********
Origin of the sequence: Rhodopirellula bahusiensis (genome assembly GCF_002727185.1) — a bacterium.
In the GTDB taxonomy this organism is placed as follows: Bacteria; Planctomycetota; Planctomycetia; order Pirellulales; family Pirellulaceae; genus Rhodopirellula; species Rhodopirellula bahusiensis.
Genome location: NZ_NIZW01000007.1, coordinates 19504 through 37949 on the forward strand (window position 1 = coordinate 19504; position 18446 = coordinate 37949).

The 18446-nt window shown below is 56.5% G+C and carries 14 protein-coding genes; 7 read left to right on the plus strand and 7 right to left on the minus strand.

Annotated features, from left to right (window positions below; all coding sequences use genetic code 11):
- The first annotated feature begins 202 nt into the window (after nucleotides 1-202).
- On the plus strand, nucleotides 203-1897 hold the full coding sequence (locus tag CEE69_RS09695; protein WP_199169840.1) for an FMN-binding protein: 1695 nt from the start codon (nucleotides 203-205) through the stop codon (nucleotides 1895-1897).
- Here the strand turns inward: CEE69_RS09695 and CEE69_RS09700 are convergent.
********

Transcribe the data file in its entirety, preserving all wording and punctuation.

Origin of the sequence: Rhodopirellula bahusiensis (genome assembly GCF_002727185.1) — a bacterium.
In the GTDB taxonomy this organism is placed as follows: Bacteria; Planctomycetota; Planctomycetia; order Pirellulales; family Pirellulaceae; genus Rhodopirellula; species Rhodopirellula bahusiensis.
Genome location: NZ_NIZW01000007.1, coordinates 19504 through 37949 on the forward strand (window position 1 = coordinate 19504; position 18446 = coordinate 37949).

The 18446-nt window shown below is 56.5% G+C and carries 14 protein-coding genes; 7 read left to right on the plus strand and 7 right to left on the minus strand.

Annotated features, from left to right (window positions below; all coding sequences use genetic code 11):
- The first annotated feature begins 202 nt into the window (after nucleotides 1-202).
- On the plus strand, nucleotides 203-1897 hold the full coding sequence (locus tag CEE69_RS09695; protein WP_199169840.1) for an FMN-binding protein: 1695 nt from the start codon (nucleotides 203-205) through the stop codon (nucleotides 1895-1897).
- Here the strand turns inward: CEE69_RS09695 and CEE69_RS09700 are convergent.